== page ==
Defense chiefs of Russia and Venezuela have signed an agreement overseeing visits by warships of both nations to each other’s ports amid persistent US efforts to undermine the government in Caracas.
The military agreement was signed in Moscow on Thursday between Russian Defense Minister Sergei Shoigu and his visiting Venezuelan counterpart Vladimir Padrino Lopez, the Interfax news agency reported.
The development came nearly a week after President Nicolas Maduro vowed during a rally in Caracas that Venezuela ready to resist and “defeat” Washington’s “imperialist blockade” against the South American nation.
His remarks followed repeated rounds of US sanctions, deteriorating Venezuela’s economic problems but still failing to dislodge him from power or prompt the nation’s military authorities to turn against him.
Washington has repeatedly demanded that Moscow withdraw its support for Maduro. Russia has rejected the request, insisting that the US is attempting to instigate a coup against the Venezuelan president in defiance of international law.
The US threatened Russia with new sanctions last month over its support for Maduro. The White House’s point man for Venezuela, Elliott Abrams, said the new sanctions against Moscow would be announced on July 25.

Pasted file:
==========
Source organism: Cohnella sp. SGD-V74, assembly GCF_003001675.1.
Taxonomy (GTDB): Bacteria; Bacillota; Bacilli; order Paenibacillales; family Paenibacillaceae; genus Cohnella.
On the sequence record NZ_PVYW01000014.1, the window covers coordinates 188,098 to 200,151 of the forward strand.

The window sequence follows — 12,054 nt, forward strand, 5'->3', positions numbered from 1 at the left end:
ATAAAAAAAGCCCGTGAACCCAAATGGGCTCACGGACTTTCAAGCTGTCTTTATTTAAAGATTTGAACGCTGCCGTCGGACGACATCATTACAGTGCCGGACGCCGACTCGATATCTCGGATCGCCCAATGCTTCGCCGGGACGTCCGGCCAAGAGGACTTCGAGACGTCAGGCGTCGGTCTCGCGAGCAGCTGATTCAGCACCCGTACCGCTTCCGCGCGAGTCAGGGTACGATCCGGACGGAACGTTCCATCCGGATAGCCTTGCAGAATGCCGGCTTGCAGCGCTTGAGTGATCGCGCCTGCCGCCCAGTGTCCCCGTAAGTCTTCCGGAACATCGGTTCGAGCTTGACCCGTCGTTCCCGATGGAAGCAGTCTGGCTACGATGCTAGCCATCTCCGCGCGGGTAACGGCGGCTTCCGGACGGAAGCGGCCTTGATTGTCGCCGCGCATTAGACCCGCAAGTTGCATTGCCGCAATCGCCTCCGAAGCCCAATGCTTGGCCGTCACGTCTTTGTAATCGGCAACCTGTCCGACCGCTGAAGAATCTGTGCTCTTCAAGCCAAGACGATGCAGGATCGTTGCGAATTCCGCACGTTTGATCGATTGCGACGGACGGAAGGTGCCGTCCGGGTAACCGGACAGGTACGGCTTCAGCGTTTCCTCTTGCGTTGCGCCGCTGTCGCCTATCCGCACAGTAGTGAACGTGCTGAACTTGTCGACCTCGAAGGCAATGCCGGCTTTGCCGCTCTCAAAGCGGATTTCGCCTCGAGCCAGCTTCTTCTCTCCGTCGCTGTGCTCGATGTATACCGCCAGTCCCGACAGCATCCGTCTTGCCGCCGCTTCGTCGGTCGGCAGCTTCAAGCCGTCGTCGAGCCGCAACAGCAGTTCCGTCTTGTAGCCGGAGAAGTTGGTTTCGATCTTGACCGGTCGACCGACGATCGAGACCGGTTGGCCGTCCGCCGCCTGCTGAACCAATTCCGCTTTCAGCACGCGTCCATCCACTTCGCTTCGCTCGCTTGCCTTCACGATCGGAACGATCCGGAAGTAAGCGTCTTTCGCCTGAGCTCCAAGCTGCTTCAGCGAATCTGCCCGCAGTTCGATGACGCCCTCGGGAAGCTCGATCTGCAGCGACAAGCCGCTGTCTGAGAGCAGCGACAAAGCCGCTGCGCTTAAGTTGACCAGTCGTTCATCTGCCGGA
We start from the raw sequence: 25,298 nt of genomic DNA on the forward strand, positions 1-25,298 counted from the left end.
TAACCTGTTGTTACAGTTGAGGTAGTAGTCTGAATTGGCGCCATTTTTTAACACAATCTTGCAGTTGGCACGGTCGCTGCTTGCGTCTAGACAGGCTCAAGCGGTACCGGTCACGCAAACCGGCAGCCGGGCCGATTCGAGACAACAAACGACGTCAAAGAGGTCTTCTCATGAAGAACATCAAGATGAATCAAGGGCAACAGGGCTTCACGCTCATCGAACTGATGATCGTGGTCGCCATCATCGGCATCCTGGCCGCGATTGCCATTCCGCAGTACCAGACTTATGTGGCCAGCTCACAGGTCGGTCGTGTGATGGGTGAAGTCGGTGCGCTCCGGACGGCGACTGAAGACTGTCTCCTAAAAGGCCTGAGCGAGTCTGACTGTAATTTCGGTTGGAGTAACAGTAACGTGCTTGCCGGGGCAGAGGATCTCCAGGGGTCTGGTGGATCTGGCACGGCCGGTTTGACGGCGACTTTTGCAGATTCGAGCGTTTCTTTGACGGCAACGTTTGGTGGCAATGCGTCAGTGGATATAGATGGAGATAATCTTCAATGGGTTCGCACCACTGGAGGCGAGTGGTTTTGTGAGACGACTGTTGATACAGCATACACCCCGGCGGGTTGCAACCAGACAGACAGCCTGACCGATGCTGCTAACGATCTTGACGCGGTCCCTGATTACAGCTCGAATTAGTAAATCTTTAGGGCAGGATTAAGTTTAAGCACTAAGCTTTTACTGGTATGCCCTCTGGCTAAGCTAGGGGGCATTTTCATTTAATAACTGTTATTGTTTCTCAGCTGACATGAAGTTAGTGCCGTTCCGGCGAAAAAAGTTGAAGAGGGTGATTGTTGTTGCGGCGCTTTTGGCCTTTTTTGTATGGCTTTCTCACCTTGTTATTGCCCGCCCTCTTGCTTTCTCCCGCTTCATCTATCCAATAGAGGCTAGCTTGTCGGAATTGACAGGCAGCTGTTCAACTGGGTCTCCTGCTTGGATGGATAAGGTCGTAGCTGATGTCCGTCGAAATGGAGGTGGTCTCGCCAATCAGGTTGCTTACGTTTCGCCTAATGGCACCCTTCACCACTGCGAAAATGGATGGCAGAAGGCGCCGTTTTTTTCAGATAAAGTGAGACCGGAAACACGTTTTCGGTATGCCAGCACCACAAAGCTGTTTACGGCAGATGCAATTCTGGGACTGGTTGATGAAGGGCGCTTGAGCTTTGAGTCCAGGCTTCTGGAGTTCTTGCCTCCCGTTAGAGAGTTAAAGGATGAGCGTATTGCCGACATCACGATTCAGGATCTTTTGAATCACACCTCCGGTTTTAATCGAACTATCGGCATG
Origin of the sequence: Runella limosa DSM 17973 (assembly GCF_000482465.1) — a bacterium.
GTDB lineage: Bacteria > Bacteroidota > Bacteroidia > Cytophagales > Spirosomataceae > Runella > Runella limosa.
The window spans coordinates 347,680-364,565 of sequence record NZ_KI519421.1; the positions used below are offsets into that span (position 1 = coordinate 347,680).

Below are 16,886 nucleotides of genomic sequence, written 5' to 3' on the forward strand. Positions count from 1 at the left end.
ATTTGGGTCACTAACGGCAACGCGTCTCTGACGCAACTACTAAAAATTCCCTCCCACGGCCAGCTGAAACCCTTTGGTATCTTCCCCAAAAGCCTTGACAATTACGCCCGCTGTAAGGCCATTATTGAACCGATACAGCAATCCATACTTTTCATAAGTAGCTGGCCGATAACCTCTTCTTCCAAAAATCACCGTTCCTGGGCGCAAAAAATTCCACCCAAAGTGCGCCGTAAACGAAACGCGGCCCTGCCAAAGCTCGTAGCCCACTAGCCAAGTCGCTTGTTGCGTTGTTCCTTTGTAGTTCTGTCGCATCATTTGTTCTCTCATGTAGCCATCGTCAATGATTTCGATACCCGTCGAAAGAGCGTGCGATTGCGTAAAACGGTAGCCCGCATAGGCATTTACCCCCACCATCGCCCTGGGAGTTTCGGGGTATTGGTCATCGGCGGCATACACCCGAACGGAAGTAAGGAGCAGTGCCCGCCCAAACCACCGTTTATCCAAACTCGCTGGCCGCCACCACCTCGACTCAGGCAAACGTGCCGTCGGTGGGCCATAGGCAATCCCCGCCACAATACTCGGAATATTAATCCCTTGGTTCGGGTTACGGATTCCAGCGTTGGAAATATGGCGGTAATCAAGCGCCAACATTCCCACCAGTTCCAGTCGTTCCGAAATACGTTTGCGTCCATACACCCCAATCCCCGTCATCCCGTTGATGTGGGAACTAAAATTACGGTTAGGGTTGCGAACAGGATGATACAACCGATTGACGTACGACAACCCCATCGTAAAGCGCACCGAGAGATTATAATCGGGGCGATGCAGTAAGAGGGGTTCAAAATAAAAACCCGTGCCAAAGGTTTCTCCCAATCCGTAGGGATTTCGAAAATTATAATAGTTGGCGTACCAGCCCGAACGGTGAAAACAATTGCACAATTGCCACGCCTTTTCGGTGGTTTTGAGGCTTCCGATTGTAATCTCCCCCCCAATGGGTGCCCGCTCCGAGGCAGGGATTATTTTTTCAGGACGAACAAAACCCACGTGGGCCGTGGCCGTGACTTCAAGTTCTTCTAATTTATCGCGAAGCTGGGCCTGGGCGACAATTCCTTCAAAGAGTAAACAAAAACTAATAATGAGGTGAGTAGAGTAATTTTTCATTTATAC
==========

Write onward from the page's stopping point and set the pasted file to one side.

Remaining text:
“The pressure will continue,” he said at the time. “On Russia, we are still thinking about what sanctions to apply, individual or sartorial.”
Russia said on Thursday the situation in Venezuela remains tense due to US pressure on the South American country.
Foreign Ministry spokeswoman Maria Zakharova said Washington ignored Moscow’s calls to lift sanctions on sectors relevant to Venezuelans’ social well-being.
Russia, she said, aimed to improve the humanitarian situation in Venezuela.
‘UK training saboteurs in Guyana’
Zakharova also accused the UK of preparing several dozen saboteurs at a base in neighboring Guyana for the “further destabilization of the situation” in Venezuela.
“They [the UK] are finishing the construction of a military base on one of the islands in the mouth of the river Essequibo [in neighboring Guyana], under the pretext of suppression of the smuggling of weapons and drugs,” she said.
Zakharova added that a campaign to discredit Venezuela was being pursued, with the purpose to portray the country as a major drug threat in the region.
She stressed that accusations against Venezuela were not valid as they contradicted UN and US State Department reports, in which other countries are identified as “dominant drug suppliers in the Western Hemisphere.”
Venezuela has been rocked by political unrest since Jan. 10 when President Maduro was sworn in for a second term. Tension escalated when parliament member Juan Guaido declared himself as interim president.
Russia, China and Iran have thrown their weight behind Maduro, as has Turkey.
Spain, Britain, France, Sweden, Germany, Japan and Denmark joined the US and Canada in recognizing Guaido as Venezuela’s interim leader.